Photo: ‘The Muppets’/Disney
In high school, much like all on-trend teenagers, I went through a Muppets phase. I binged every episode ofThe Muppets Show, I had every character’s stuffed animal counterpart, if I could, I would have gotten Muppets decals on my car and the only thing that stopped me was the fact that I didn’t have a car. Slowly as I entered college, I forgot about the Muppets. But when you are bored in quarantine and start digging around your childhood room, you unearth some things from your past. Sure, for “normal” people they might find some old rock posters or maybe an old and long forgotten about a stash of “oregano”, but I found my Muppets DVD set. I watched a few movies and immediately, I realized why I loved the Muppets back in high school.
The Muppets 101: a Frog, a Pig, a Bear, an Alien, a Weird Hairy Monster, a… IDK what Animal’s Supposed to Be, and a Dream
Many people equate the Muppets withSesame Streetand therefore think that the Muppets brand is meant for preschoolers. Though many people who worked on Sesame Street would later join the team that worked on the Muppets such asJim Henson andFrank Oz, the two brands could not be more different. The Muppets are not intended to educate kids on the alphabet or counting. The premise of the Muppets is a frog that starts an entertainment troupe with a bunch of other felt puppet animals who have no idea what they’re doing.
Yes, the primary audience meant to be kids and according toCommon Sense Media, the most recent incarnation of the Muppets is appropriate for anyone five and up. But if the Muppets were purely meant for kids, would the 2011Muppets Movie include abarbershop quartet version of Nirvana’s “Smells Like Teen Spirit”. I guarantee you, most 5-year-olds in the audience had never heard that song. While the Muppets are appropriate kids, every movie has a couple of jokes sneaked in for the parents watching with them. Whether it bePepe the Prawn having a heavily implied affair with the villain inA Very Muppet ChristmasorStartler and Waldorf sitting up in the balcony adding some self-awareness to the Muppets by criticizing everything the characters perform.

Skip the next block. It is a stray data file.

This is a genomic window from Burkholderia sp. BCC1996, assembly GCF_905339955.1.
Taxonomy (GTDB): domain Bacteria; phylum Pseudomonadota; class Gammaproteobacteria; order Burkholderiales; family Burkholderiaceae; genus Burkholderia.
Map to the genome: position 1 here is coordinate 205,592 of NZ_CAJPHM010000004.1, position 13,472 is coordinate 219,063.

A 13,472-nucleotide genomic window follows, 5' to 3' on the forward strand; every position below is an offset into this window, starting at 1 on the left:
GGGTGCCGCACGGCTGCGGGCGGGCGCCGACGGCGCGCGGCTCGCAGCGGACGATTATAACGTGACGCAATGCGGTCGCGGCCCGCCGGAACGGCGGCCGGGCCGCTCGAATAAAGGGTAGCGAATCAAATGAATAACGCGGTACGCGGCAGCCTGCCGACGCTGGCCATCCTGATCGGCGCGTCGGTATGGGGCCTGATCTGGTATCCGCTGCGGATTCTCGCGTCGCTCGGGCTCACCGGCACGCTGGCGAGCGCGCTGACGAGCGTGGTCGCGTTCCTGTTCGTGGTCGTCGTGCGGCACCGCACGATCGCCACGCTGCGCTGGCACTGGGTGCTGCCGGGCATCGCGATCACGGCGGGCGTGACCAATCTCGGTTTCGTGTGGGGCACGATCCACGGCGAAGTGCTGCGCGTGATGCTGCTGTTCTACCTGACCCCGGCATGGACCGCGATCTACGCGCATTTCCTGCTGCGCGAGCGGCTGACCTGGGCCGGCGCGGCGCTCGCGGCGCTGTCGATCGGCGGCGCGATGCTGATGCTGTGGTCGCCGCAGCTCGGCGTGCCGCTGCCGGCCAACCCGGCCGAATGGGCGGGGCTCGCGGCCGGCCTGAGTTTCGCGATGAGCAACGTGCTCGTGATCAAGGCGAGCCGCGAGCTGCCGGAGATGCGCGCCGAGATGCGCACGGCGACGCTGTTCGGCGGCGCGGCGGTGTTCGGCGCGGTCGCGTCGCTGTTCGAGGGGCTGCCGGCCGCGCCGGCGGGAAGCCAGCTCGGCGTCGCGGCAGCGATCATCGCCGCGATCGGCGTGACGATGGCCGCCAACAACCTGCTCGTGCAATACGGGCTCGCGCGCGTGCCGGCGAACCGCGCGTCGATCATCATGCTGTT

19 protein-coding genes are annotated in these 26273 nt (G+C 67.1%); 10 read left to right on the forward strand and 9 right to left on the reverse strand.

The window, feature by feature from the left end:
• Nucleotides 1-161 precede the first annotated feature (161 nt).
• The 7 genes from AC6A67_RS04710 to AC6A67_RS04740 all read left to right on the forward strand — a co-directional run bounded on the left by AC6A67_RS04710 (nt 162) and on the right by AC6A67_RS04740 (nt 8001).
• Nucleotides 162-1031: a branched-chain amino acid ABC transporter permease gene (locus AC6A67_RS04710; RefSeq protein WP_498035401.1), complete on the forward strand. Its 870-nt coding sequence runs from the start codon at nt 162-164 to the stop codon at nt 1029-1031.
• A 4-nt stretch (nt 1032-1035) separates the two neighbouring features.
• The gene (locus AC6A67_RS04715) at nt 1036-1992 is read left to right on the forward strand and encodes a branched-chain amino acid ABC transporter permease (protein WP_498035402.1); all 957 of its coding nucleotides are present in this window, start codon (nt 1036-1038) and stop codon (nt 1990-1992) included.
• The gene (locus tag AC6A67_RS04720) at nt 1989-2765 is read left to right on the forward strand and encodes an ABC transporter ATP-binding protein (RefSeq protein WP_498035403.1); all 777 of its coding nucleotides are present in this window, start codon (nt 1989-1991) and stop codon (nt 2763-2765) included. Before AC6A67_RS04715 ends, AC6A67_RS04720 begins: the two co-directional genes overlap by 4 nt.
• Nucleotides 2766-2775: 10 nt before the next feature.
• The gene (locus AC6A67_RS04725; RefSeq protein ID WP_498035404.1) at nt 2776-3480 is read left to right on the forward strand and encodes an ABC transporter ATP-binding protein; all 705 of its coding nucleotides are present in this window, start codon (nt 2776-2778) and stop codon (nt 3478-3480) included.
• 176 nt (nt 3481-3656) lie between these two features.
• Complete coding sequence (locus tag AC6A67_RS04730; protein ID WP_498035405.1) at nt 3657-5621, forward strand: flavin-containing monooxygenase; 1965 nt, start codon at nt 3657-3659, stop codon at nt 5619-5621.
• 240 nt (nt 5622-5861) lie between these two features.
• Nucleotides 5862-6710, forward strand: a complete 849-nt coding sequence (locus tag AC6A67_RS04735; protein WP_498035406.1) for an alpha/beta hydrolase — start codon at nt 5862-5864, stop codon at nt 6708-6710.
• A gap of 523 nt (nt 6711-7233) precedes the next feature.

The spirit of the Muppets is best summed up in the lyrics of the first song inthe first Muppet movie. The song “Rainbow Connection” is sung from the perspective of someone who’s too jaded to believe in magic yet keeps wishing on stars anyway. The Muppets exist in the real world and the characters have had to deal with real-world problems like in A Very Muppet Christmas when the Muppet theater is almost foreclosed upon because the group couldn’t pay the bank or in the 2011The Muppets Moviewhen all the Muppets have gone back to stressful everyday jobs and lives since the troupe disbanded.
Fozzie’s a failing comic in Reno, that’s how real it gets. Yet the Muppets always have enough faith to believe in themselves despite what critics, haters, and Startler and Waldorf say. And that’s where the Muppets find that sweet spot that makes them perfect for all ages. They keep believing in themselves despite the weight of the real-world burdens they need to bear.